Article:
I realize that the normal thing would be to wait until actually finishing a book before writing a review, but I so enjoyed reading as far as page 198 of 447 of Dan Barber’s The Third Plate: Field Notes on the Future of Food, plus Evelyn Tribole (co-author of Intuitive Eating) recently mentioned (during and online training I was doing with her) being impressed by Barber in an episode of the Netflix docu-series “The Chef’s Table.” And then last week I started watching the videos from the New York Times-sponsored Food for Tomorrow conference, which takes place at the Stone Barns Center for Food and Agriculture, which as it turns out is also the site one of Barber’s Blue Hill restaurants. I felt like the stars were aligned, or something.
Barber’s book is divided into four sections (six if you count the lovely introduction and epilogue): Soil, Land, Sea and Seed. I’ve made it through Soil and Land so far, and what I’ve learned about the failures of modern agriculture and the glories of jamon iberico de bellota (cured ham that comes from Spain’s free-range, acorn-fed Iberian pigs) and natural foie gras (yes, there is such a thing), has kept me glued to the page. [I was especially interested in these last two bits since I tasted both foie gras and jamon iberico for the first, and only, time at a phenomenal dinner I went to last fall.]
So what is the “third plate”? Well, the first plate is what you might think of as the Standard American Diet: A large cut of meat with few vegetables. The second plate is an improvement, with meat from free-range animals and locally sourced vegetables, but still awfully similar to the first plate, and similarly hard on the environment. The third plate, Barber says, is “where good farming and good food intersect.” It integrates vegetable, grain and livestock production in a way that could redefine nutrition, agriculture and taste. Indeed!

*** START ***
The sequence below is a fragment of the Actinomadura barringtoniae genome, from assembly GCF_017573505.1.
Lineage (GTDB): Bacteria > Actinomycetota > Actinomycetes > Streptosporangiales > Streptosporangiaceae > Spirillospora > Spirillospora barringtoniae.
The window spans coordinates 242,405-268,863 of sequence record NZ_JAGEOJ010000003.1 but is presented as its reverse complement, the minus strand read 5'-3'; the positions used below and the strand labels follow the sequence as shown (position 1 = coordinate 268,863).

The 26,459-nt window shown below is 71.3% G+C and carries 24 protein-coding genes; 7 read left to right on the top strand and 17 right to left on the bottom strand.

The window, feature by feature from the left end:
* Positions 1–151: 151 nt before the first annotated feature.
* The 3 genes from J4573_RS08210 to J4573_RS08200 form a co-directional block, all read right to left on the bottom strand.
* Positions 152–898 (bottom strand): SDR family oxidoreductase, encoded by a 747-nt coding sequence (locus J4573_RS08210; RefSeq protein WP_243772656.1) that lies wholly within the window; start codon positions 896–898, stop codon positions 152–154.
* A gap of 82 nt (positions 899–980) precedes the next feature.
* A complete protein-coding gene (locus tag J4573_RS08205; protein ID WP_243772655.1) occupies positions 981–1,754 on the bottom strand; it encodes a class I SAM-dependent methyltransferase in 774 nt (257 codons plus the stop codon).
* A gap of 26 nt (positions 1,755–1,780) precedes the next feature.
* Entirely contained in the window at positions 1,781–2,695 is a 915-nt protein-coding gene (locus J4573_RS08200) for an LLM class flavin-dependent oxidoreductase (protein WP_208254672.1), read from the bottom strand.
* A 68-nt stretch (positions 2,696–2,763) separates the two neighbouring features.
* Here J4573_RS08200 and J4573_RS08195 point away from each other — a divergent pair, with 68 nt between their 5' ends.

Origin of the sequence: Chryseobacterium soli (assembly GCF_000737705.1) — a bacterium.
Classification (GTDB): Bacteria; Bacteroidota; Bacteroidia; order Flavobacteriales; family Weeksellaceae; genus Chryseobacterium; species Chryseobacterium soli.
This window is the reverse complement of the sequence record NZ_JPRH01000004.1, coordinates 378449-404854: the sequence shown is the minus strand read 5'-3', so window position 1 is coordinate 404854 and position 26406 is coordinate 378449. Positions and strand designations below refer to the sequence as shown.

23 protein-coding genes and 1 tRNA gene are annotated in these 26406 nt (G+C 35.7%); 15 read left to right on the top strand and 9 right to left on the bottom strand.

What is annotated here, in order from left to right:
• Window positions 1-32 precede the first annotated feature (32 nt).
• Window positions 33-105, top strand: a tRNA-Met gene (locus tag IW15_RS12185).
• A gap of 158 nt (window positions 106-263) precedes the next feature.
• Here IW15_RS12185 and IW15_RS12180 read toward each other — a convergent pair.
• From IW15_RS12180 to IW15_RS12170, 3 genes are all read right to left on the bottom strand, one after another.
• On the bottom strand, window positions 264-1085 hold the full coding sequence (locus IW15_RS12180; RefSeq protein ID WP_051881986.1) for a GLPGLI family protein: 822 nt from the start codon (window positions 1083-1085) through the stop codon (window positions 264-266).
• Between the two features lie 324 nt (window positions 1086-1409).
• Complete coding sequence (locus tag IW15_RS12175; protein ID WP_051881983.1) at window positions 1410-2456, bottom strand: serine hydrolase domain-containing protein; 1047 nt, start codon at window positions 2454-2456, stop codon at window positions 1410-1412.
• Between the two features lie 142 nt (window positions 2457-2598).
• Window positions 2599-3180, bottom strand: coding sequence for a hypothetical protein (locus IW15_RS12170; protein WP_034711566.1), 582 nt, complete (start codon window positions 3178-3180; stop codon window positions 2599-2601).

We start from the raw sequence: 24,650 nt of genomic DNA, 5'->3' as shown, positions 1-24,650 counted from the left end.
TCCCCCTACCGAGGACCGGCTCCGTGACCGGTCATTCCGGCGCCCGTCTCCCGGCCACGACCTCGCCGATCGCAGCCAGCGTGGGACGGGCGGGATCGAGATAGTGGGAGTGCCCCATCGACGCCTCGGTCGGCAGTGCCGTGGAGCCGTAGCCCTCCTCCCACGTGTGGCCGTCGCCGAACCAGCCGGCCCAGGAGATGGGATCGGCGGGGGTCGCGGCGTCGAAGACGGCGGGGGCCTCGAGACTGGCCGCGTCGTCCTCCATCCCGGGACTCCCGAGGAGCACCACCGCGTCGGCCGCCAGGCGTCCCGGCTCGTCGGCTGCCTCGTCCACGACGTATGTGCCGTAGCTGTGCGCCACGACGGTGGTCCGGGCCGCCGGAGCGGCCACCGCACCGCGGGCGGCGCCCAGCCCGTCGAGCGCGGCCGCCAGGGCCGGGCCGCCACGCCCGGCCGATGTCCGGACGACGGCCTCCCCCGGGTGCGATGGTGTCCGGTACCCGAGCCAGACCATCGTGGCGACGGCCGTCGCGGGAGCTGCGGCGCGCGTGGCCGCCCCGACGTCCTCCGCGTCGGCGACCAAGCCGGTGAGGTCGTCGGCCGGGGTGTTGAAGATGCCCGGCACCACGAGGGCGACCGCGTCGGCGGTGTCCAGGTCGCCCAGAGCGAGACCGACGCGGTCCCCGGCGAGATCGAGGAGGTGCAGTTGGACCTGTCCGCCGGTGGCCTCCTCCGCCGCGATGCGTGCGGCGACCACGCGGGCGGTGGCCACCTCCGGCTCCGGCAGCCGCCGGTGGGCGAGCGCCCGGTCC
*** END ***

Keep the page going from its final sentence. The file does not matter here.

A few highlights from the first half of the book:
- The bran and the germ portion of wheat make up only 20 percent of the wheat kernel, but 80 percent of the nutrition and 100 percent of the flavor. When we started removing the bran and germ to make refined white flour from just the endosperm, we “killed” wheat.
- Annual wheat (which is grown in modern agriculture) has puny root systems and must be fed by farmers because it can’t feed itself. Perennial wheat, on the other hand, has deep, robust root systems and can fend for itself. The change from perennial grasses and crops to annual wheat lead to the tragic Dust Bowl of the 1930s, and loss of up to 75 percent of the topsoil in the Great Plains. [I need to re-read The Grapes of Wrath.] Emmer wheat (a type of farro, which is one of my favorite grains), is an ancient wheat that has large root systems, providing good yield with out needing much fertilizing.
- The breaking away from sustainable agriculture began as early as colonial times, when settlers who had no prior experience with farming would deplete their farm land then just move on to “virgin” land, often cutting down forests in the process.
- “The fact that a farmer can make more money feeding animals than feeding people is a problem with the marketplace.”
- “Food’s flavor depends on soil health.” Chemical farming and “bad” organic farming “kills soil by starving it of its complex and riotous community of anything good to eat.”
- Phytonutrients not only have benefits for health [including anti-inflammatory and anti-cancer properties], but they are the building blocks for flavor compounds. [This means the healthiest produce is also the tastiest!!!]
If you care at all–or are worried at all–about the quality of your food today and the future of your food tomorrow, I highly recommend this book. I can’t wait to read Sea and Seed, especially since it looks like Seed goes into more depth about ancient grains.
I stumbled upon this 2008 TED Taste3 conference where Dan Barber talked about a foie gras parable. Watch it!
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